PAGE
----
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ORACLE TEAM USA fit hydrofoils to one of their AC45s
By ORACLE TEAM USA on 26 Jun 2012
Testing L-shaped daggerboards and T-shaped rudders for the AC45
Testing L-shaped daggerboards and T-shaped rudders for the AC45
Photos © Guilain Grenier / ORACLE TEAM USA
Testing L-shaped daggerboards and T-shaped rudders for the AC45

Flying like 'L'

During last week's training session in San Francisco, ORACLE TEAM USA sailors were learning to fly on hydrofoils. An L-shaped daggerboard and T-shaped rudders were fitted to one of the team's AC45s and the platform took flight.

Foiling is not a new phenomenon. Many high-speed ferries rely on hydrofoils for a smooth ride for their passengers. In sailing, the Moth class has experimented with foils since the early 1970s, about the same time that experimental foiling boats were attempting to set the first officially observed speed trials at Weymouth Speed Week. In 2009 the 60-foot foiling trimaran l'Hydroptere set the record at 51.36 knots.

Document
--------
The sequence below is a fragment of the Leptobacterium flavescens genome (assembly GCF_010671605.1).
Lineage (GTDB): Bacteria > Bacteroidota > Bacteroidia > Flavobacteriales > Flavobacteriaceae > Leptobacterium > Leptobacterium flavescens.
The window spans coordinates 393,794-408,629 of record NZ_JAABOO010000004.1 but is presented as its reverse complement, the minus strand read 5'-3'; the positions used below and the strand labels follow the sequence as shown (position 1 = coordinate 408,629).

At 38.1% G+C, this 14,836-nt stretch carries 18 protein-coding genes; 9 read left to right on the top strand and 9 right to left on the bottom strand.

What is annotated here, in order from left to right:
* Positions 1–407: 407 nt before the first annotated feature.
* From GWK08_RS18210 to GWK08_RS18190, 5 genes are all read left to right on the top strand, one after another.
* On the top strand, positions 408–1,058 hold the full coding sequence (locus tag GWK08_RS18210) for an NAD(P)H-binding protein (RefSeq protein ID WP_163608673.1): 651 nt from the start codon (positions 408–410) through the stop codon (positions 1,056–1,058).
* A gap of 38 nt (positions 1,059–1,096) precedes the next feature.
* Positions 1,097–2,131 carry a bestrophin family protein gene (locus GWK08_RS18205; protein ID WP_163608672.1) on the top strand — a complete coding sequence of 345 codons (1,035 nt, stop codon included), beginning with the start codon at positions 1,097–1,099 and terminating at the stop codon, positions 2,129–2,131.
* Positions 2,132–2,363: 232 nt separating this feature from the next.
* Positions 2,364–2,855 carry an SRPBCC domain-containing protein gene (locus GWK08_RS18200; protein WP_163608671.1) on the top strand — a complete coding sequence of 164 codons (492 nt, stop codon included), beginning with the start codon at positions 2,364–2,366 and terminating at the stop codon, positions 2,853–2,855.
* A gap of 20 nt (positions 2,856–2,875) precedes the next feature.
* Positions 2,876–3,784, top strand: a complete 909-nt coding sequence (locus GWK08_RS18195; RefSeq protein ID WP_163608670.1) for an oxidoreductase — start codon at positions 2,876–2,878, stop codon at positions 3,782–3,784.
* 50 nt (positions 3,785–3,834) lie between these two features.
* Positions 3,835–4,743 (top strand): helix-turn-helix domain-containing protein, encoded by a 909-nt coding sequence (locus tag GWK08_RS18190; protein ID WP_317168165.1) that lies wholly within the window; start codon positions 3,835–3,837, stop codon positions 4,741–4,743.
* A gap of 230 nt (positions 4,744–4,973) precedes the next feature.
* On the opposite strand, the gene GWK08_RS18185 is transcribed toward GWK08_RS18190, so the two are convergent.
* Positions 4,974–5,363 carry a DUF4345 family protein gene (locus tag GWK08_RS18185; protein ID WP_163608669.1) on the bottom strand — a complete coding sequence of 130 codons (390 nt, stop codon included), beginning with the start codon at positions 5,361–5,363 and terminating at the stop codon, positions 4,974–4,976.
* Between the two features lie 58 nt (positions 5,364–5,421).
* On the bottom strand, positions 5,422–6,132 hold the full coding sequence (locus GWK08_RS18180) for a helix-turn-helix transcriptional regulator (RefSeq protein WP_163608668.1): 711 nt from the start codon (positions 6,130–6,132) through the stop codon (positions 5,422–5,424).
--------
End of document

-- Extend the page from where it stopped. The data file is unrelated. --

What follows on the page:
Foils help reduce draft and increase speed. They are a very cost efficient way to gain performance. You can research them extensively in the computer before you build them, and they are small scale, compared with a wing. The foil project is a continuation of one started on USA 17, the team's 90-foot trimaran that won the 2010 America's Cup.

See more pictures here.

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